FTC Seeks To Go Beyond Notice And Consent To Restrict Data Collection And Use – Privacy

United States: FTC seeks to go beyond notice and consent to restrict data collection and use

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The FTC has indicated that it will use its rule-making power under Section 18 of the FTC Act to create a new rule that will likely seek to curb large-scale data collection and use.

In October 2021, FTC Commissioner Rebecca Kelly Slaughter made of them speech in which she expressed a desire to go beyond the FTC’s ‘notice and consent’ framework to address the broader oversight practices that underpin the digital advertising economy, in particular by applying “The goal of clear line and usage restrictions that minimize the data that can be collected and how it can be deployed.”

Driving these changes is fear that the notification and consent framework has left the collection, retention and sharing of data largely unchecked, which Slaughter says can be detrimental to consumers. whether or not the collection itself has been disclosed in any way.. To underline her concerns, she quotes a FTC Staff Report published in October 2021, which revealed the extent to which ISPs are able to amass consumer information. The report details how this information can be combined with broker data to categorize and target consumers based on their race, ethnicity, sexual orientation, economic status, political or religious affiliation.

The FTC is concerned that this information could be used by companies to discriminate against certain groups, and even if the discrimination is unintentional, it could exacerbate economic or racial inequalities, marginalize workers, or exacerbate other disparities. Additionally, Slaughter highlighted how the practice of unconstrained data collection, retention and sharing has increased the severity of data breaches and fueled disinformation campaigns.

The FTC seems particularly skeptical of services that treat consumer data as a commodity for sale, rather than part of providing the service or product requested by the consumer. The agency is also concerned about secondary uses of the data, i.e. uses other than the purpose for which the data was originally collected. Therefore, any new FTC rule is likely to tighten up acceptable practices regarding the collection and use of consumer information, and require that the collection and use be related to the purpose for which it was provided. by the consumer.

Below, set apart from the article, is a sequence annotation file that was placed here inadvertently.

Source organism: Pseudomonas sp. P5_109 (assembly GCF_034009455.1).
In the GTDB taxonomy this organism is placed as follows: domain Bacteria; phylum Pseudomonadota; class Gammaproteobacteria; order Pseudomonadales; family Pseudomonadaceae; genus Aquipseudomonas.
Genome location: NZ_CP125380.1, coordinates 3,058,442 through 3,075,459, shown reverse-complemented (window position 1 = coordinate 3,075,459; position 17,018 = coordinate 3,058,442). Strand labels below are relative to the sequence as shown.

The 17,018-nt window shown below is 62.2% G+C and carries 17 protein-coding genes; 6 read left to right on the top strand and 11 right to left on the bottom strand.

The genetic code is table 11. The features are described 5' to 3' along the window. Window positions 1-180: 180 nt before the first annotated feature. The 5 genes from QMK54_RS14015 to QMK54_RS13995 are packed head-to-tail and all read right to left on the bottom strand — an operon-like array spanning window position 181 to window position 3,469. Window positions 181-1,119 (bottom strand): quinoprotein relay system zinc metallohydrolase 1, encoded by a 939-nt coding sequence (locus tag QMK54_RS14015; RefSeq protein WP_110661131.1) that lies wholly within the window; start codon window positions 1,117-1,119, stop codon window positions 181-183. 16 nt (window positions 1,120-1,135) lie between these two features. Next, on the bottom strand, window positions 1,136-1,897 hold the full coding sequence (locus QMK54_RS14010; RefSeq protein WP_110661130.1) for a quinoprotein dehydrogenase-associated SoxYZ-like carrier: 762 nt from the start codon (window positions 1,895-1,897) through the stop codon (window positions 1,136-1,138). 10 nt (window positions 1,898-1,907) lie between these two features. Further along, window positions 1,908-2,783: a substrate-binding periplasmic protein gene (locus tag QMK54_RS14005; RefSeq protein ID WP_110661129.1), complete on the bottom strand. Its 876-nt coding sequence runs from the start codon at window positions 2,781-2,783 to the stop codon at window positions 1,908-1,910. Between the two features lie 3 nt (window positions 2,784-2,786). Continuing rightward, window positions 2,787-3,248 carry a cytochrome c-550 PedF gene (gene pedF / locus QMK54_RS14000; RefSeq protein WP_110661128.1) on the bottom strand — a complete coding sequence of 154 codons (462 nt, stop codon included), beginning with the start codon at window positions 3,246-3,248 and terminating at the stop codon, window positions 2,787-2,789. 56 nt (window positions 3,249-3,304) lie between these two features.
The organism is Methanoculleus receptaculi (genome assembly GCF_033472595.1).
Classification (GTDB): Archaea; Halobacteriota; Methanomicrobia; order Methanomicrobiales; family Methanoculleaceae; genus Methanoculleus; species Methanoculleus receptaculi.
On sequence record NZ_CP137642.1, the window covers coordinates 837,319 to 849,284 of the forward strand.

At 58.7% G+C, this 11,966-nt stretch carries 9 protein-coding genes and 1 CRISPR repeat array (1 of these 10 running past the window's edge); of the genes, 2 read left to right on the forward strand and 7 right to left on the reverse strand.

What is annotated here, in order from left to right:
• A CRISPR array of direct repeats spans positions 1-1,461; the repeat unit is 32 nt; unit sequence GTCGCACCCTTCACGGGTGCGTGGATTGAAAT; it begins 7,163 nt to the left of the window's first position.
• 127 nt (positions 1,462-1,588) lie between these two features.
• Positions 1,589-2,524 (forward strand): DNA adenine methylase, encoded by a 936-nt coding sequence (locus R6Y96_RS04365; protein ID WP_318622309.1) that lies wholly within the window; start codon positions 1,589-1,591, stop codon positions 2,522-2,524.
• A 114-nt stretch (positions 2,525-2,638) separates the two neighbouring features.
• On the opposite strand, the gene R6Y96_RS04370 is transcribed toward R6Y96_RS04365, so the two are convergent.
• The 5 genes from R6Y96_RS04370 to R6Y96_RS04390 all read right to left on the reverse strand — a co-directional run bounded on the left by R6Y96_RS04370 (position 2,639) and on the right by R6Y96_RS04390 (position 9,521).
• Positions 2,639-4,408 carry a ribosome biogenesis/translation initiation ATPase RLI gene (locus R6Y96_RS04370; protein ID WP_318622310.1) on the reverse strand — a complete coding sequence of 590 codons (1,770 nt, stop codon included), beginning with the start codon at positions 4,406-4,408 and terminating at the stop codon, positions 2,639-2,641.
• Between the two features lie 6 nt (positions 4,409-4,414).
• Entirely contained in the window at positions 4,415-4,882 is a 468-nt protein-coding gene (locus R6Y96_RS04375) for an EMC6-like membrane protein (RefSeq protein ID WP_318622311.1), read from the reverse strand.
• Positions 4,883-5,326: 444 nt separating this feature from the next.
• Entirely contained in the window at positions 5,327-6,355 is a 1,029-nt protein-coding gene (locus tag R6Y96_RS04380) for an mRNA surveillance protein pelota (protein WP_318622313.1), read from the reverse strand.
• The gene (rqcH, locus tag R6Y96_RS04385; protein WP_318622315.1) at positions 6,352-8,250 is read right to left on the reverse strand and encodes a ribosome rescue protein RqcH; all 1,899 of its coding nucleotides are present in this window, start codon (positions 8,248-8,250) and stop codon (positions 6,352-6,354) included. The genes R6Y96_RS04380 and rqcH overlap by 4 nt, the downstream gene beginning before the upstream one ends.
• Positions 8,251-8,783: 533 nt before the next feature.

Although the The FTC recently streamlined its Section 18 rule making process, it is likely to remain relatively slow, and the FTC will need to demonstrate that problems with data collection and use are substantial, unavoidable, and not outweighed by compensatory benefits to consumers or to competition.

That being said, it would be wise for companies that haven’t already implemented minimization measures to start developing them now. In particular, it is important to review and strengthen all policies that broadly allow secondary use of data. Not only will this put businesses in a better position if a new FTC rule is enacted (or if a federal privacy law is passed), but it is already recommended for businesses that need or will soon be. conform to Colorado, California and Virginia. privacy laws. Additionally, as noted above, businesses that collect and store a lot of data are more vulnerable to attacks, and if attacked, any notification and / or remediation required will be more burdensome and costly the more more data.

Keep an eye out for this space for new developments.

FTC seeks to go beyond notice and consent to restrict data collection and use

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